I’d like rant a little bit today about something that has been happening in my fair state. North Carolina’s governor, Pat McCrory, has recently spoken out about his plans for our university system. In particular, he spoke about funding to this system. It is no secret that our system features incredibly affordable public universities, heavily subsidized by the state government. Apparently, Governor McCrory is not a fan of our system because he feels our graduates fail to get jobs. Instead of giving money to universities based on the number of students enrolled, he proposed giving money based on the number of students who get jobs.
McCrory argued, “I think some of the educational elite have taken over our education where we are offering courses that have no chance of getting people jobs,” and proceeded to cite gender studies and philosophy degrees specifically as producers of unemployable graduates. (BTW, Governor, if the educational elite shouldn’t be running education — their area of expertise — then who should be? Isn’t that the job they were trained to do? I’m confused.)
This has become, essentially, a battle between vocation and liberal arts education. It’s a very common educational debate: are we preparing student for jobs or are we preparing them to think critically with a broad base of learning experiences? I’ll say up front that I am firmly in the liberal arts camp. I went to college to get a liberal arts education, not to get a job. And this model has been highly successful at schools like UNC-Chapel Hill. It enrages me to see what politicians want to do in the name of “job creation” or “the economy.” The last thing we need is thousands of engineering students (who would rather have been philosophers) flooding the job market and making things worse.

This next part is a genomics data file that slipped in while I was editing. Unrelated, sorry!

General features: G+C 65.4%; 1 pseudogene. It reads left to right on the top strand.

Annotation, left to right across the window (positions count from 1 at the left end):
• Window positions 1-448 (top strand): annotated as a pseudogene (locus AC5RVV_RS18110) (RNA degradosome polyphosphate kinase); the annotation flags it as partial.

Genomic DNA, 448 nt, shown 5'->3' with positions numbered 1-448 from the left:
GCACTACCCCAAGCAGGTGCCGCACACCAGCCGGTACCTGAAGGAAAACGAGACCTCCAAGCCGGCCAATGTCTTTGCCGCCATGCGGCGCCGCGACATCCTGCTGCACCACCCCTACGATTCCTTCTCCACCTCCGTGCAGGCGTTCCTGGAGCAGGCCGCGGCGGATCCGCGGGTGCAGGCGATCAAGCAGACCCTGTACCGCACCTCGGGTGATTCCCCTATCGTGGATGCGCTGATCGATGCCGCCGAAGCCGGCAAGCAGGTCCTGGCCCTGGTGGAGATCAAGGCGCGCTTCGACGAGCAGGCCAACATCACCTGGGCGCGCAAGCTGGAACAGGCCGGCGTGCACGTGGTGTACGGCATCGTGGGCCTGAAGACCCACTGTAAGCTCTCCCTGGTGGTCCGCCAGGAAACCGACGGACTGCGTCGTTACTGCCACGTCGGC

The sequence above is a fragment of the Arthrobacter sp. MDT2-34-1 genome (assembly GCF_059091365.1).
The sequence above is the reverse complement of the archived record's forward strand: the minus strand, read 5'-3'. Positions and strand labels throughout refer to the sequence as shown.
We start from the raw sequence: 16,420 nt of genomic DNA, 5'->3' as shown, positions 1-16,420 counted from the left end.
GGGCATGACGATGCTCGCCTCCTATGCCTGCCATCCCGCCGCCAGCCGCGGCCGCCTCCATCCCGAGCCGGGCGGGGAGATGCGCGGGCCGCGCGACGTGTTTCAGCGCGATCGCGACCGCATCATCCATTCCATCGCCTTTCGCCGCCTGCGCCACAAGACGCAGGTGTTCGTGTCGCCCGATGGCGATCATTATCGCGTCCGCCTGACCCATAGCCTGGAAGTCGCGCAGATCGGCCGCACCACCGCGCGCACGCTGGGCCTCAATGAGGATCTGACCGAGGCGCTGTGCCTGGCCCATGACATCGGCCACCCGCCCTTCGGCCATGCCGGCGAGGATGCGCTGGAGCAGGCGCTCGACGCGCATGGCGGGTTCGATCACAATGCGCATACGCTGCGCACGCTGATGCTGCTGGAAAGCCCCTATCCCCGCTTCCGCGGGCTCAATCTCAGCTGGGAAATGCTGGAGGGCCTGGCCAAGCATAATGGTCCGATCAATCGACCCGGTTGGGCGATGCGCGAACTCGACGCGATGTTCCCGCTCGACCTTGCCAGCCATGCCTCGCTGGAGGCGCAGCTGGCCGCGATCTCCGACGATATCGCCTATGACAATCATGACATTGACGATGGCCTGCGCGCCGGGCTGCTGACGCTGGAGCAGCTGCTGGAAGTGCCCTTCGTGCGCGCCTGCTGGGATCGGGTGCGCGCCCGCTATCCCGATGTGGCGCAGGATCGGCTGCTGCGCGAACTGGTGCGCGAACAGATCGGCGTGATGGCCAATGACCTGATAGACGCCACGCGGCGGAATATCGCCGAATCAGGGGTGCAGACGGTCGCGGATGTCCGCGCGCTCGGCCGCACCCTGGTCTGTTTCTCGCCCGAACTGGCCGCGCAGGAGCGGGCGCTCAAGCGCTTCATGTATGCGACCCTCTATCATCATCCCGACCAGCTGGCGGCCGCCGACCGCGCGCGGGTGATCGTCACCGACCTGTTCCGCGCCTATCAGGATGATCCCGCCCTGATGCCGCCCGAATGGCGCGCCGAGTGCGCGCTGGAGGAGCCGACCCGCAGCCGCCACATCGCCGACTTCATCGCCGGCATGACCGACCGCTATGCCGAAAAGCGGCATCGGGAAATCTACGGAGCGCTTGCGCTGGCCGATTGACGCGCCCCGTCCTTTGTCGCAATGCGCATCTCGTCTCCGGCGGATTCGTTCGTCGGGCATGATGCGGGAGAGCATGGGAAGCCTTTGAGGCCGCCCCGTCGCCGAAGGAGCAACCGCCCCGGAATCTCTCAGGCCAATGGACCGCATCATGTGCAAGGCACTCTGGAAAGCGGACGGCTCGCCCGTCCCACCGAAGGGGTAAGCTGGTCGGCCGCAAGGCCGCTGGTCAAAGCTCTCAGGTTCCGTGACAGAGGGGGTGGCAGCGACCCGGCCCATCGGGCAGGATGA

There are many more good points stated in various articles and blog posts that I have seen posted around Facebook: businesses are actually looking for skills taught in liberal arts degrees, that Governor McCrory himself has a liberal arts degree (and a job…), that Republicans are anti-intellectual, that Republicans would have benefited from some gender studies knowledge during the 2012 elections, that the job market is too unpredictable to determine with majors will lead to jobs, etc. It just really makes me sad to see what the leader of my state values. Am I particularly surprised? No. But that does not make the verbal blow hurt any less.
If you want to know more about this issue in depth, you can read this article from The Charlotte Observer.
Or check out this blog post from Religion News Services that examines the politics of this debate.